Scott: Yeah, I agree with you 100%. It’s amazing what’s happening now. And, you know, you’re gonna fall down every now and then, you pick back up. We’ll have future failures in terms of stuff that comes out. But that’s part of it, you know. You start to get better at kind of understanding how things roll out, when they’re gonna take off, when they’re having some difficulty. From my perspective, health-tech startups, when they first started, everything was gonna be a win. Everything, you know. And now I think we’re a little smarter in terms of having a little bit better idea about what we think is gonna make it, what we think may not make it, or just setting better expectations. What are your thoughts about that?
Mike: Yeah, I think you’re 100% spot-on, I think the expectations are starting to get more refined and being pragmatic in the marketplace. For instance, I think our startup entrepreneurs have heard loud and clear, “Do not add another click to my workflow.” Right? We’re starting to see people recognizing the burnout that we’re seeing in the industry and not continuing to add more of that clerical kind of administrative workflow. How can you be a part of what’s already there? Make it seamless.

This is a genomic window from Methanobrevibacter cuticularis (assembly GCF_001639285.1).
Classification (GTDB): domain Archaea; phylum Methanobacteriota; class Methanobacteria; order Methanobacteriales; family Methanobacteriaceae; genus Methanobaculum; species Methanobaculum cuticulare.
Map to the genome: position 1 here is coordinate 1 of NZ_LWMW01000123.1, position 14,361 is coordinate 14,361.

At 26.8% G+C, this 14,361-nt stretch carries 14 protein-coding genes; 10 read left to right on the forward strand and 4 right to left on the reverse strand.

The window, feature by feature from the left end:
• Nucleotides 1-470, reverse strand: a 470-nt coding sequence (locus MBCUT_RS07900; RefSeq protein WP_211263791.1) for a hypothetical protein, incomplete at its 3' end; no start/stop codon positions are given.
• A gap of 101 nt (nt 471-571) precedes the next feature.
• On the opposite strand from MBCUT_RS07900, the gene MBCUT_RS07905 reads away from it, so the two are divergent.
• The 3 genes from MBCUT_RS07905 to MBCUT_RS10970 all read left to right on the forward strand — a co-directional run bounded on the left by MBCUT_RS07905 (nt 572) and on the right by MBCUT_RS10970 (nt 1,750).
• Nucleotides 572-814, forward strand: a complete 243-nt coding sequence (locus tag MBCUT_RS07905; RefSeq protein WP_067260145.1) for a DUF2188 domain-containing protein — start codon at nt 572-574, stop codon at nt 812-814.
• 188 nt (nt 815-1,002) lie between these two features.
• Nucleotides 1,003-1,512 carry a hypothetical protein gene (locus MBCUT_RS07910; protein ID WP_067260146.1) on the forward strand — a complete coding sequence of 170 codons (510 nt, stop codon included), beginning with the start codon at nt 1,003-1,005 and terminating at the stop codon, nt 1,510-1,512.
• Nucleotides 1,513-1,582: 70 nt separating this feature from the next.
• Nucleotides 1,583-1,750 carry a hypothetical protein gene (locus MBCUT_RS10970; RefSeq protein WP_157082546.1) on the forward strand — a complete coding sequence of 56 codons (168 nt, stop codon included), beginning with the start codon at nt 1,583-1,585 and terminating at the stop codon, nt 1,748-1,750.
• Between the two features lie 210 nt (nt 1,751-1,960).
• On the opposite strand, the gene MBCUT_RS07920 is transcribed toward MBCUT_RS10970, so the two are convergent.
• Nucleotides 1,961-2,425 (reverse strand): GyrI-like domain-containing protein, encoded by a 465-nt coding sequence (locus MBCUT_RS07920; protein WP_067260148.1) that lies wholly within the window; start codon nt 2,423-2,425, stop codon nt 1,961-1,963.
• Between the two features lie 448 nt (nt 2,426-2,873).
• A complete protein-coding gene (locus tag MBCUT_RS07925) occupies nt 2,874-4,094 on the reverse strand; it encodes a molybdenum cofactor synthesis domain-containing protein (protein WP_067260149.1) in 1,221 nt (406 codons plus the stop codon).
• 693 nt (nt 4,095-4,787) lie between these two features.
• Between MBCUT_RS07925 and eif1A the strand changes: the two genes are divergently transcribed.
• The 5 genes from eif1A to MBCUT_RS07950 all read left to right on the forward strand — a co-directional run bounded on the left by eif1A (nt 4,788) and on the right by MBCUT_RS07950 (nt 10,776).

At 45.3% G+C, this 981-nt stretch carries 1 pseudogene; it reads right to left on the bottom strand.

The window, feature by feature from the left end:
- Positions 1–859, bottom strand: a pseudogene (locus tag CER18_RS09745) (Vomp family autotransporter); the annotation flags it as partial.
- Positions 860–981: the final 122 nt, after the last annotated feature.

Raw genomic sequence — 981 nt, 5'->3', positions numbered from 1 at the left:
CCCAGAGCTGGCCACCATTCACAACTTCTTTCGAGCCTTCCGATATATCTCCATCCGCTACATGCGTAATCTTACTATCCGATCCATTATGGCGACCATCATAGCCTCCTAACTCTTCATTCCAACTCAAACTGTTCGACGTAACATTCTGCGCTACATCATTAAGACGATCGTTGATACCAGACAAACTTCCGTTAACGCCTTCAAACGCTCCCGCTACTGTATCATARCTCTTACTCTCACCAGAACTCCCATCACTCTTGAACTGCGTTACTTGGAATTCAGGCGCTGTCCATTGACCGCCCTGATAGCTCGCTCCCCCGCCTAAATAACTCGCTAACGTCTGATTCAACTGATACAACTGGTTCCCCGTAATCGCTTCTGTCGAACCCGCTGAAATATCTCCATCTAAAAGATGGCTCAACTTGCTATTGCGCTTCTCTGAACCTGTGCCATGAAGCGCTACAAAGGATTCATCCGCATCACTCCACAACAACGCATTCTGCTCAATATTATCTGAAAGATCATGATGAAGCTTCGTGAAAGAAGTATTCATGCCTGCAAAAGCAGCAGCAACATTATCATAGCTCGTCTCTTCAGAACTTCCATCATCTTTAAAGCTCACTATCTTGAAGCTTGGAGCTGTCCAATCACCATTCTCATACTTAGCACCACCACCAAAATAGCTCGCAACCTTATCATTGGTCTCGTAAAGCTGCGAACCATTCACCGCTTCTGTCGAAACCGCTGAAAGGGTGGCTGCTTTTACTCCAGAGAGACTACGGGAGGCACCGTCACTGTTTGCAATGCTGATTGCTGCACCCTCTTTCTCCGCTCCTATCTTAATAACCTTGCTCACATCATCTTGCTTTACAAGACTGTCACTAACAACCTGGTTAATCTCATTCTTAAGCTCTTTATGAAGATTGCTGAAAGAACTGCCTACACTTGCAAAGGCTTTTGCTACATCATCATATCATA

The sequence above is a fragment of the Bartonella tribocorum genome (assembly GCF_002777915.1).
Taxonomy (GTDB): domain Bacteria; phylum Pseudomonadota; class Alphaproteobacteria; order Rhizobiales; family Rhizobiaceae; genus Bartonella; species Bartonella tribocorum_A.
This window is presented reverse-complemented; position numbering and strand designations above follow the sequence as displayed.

You know, one entrepreneur that I worked with over at Sopris Health natural language-processing application, and he was the former CTO for iTriage, his name’s Patrick Leonard. And I love how he frames things up, he says, “We, as entrepreneurs and we as startups, we need to actually work to put technology in the background and almost make it invisible and get back to really helping our providers have that provider-to-patient experience.” And I think there’s a lot of startups that are working hard on that. This is not easy, this is very complex. But I think the expectations of understanding what can work within the marketplace and within the industry are becoming more refined and more clear and we’re seeing the response from our entrepreneurs accordingly.